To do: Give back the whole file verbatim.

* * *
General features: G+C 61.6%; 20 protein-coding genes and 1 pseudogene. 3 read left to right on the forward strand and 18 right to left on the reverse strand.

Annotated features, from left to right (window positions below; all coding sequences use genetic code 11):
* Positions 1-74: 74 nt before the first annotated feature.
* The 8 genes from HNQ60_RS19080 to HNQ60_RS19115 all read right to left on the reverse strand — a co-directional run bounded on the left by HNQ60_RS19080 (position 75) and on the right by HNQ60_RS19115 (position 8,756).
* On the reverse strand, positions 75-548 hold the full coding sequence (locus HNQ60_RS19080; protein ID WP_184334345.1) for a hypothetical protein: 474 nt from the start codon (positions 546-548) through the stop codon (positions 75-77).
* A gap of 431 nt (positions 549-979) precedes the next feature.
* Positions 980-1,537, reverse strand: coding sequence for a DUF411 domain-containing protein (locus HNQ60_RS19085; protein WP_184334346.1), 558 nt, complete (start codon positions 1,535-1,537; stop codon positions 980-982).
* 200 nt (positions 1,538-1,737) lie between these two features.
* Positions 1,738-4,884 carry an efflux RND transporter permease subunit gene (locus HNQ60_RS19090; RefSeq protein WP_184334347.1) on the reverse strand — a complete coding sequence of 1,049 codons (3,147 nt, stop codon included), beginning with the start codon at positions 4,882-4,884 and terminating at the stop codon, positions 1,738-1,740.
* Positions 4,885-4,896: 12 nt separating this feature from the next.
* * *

General features: G+C 61.6%; 20 protein-coding genes and 1 pseudogene. 3 read left to right on the forward strand and 18 right to left on the reverse strand.

Annotated features, from left to right (window positions below; all coding sequences use genetic code 11):
* Positions 1-74: 74 nt before the first annotated feature.
* The 8 genes from HNQ60_RS19080 to HNQ60_RS19115 all read right to left on the reverse strand — a co-directional run bounded on the left by HNQ60_RS19080 (position 75) and on the right by HNQ60_RS19115 (position 8,756).
* On the reverse strand, positions 75-548 hold the full coding sequence (locus HNQ60_RS19080; protein ID WP_184334345.1) for a hypothetical protein: 474 nt from the start codon (positions 546-548) through the stop codon (positions 75-77).
* A gap of 431 nt (positions 549-979) precedes the next feature.
* Positions 980-1,537, reverse strand: coding sequence for a DUF411 domain-containing protein (locus HNQ60_RS19085; protein WP_184334346.1), 558 nt, complete (start codon positions 1,535-1,537; stop codon positions 980-982).
* 200 nt (positions 1,538-1,737) lie between these two features.
* Positions 1,738-4,884 carry an efflux RND transporter permease subunit gene (locus HNQ60_RS19090; RefSeq protein WP_184334347.1) on the reverse strand — a complete coding sequence of 1,049 codons (3,147 nt, stop codon included), beginning with the start codon at positions 4,882-4,884 and terminating at the stop codon, positions 1,738-1,740.
* Positions 4,885-4,896: 12 nt separating this feature from the next.